Since its first use in organisational research, nearly five decades ago, imprinting has gained recognition in entrepreneurship studies. Accordingly, this study utilises the behavioural concept to develop new theorisations to account for the entrepreneurial processes of immigrant entrepreneurs. It pays attention on its effects on these entrepreneurs, particularly when it comes to their decision–making and behaviours towards business creation in Canada. A comprehensive analysis of a dataset generated from a systematically selected group of immigrant entrepreneurs revealed the complexity of their imprints at various stages of their entrepreneurial cycle in the North American country. It emerged that imprinting not only modified their behaviours, attitudes and cognition, but also shaped the trajectory of their entrepreneurial processes/journey. That is, their imprints had an effect on how they identified business opportunities, the types of businesses they pursued, their level of entrepreneurial drive, and the types of resources they acquired or accessed in their new environment. Notably, following a period of normalisation in their new surroundings, their original imprints changed due to diminishing affinity with their country–of–origin. This holds research and policy implications as it uncovers an unfolding but less–understood entrepreneurship phenomenon.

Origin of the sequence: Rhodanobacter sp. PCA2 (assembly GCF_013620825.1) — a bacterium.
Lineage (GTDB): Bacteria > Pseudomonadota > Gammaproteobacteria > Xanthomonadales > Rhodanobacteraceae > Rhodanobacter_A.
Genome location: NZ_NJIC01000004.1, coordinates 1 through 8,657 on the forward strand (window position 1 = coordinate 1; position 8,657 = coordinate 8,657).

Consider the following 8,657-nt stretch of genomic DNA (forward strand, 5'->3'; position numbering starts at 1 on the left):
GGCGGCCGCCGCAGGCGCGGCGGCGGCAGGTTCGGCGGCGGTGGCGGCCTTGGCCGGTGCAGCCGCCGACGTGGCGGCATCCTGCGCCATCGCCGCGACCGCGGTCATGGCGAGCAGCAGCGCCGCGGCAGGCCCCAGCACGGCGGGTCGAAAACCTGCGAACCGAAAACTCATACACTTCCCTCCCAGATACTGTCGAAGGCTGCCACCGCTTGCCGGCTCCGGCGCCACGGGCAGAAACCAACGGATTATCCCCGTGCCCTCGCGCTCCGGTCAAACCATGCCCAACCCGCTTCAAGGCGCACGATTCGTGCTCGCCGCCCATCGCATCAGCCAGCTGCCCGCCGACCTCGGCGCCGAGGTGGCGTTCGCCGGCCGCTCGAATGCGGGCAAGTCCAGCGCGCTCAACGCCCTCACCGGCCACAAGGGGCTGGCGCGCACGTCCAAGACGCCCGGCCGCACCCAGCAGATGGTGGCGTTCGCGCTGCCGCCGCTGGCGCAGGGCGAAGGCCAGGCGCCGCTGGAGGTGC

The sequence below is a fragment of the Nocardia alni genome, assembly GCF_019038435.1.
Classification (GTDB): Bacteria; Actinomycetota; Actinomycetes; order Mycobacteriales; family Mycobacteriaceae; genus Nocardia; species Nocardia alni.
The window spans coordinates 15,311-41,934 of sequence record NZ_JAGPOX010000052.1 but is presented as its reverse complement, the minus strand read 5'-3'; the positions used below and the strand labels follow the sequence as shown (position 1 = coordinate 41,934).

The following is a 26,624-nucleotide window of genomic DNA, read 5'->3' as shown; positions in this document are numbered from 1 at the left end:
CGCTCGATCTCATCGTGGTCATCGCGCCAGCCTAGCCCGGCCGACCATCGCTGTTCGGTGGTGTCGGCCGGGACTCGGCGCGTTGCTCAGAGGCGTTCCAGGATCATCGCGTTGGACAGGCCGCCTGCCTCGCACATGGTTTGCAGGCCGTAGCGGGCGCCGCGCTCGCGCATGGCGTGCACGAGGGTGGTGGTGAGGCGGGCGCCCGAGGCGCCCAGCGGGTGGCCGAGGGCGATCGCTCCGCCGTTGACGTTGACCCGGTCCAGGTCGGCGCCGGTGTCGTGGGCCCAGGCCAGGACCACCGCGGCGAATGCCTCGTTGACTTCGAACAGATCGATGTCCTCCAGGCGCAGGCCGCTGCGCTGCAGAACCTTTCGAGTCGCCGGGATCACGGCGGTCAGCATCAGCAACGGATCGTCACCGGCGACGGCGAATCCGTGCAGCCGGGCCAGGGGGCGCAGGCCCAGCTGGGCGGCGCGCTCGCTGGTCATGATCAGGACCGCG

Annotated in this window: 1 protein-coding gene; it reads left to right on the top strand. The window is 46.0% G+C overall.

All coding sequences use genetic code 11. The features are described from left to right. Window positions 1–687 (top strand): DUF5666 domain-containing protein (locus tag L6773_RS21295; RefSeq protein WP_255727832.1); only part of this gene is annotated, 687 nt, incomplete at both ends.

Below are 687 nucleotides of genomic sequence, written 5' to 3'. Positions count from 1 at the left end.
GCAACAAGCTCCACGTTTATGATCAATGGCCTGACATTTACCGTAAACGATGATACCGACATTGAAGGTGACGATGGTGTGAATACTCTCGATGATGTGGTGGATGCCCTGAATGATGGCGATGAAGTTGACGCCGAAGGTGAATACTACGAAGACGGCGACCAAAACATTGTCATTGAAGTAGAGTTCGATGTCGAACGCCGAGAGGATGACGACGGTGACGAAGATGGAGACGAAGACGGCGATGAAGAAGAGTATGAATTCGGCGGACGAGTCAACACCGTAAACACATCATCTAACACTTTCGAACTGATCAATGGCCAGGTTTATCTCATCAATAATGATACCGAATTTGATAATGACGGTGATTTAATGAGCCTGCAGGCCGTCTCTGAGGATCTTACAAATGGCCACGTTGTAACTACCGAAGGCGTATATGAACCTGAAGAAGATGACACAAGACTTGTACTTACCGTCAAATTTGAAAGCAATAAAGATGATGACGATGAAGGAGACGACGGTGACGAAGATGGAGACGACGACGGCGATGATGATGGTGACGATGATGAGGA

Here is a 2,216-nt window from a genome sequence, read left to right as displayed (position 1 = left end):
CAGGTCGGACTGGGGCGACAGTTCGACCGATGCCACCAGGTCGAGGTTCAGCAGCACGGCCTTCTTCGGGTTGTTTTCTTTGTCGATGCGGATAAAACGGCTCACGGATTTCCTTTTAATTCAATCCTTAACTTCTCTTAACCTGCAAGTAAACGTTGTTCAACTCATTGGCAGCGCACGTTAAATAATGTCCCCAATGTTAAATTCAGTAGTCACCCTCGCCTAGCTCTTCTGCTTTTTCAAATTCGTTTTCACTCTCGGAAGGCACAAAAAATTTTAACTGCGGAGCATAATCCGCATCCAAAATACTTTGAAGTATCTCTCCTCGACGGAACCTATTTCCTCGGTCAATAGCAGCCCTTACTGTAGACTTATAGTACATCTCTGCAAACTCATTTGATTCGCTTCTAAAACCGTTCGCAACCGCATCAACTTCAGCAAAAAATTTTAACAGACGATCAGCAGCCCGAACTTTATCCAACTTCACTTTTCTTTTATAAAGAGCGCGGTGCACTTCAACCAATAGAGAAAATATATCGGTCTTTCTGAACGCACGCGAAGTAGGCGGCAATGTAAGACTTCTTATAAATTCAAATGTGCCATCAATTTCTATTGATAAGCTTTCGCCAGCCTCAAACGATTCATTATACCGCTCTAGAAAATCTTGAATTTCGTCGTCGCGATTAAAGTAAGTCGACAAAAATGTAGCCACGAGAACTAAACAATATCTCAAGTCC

Keywords: imprinting, entrepreneurial process, immigrant entrepreneurs, business creation, Canada,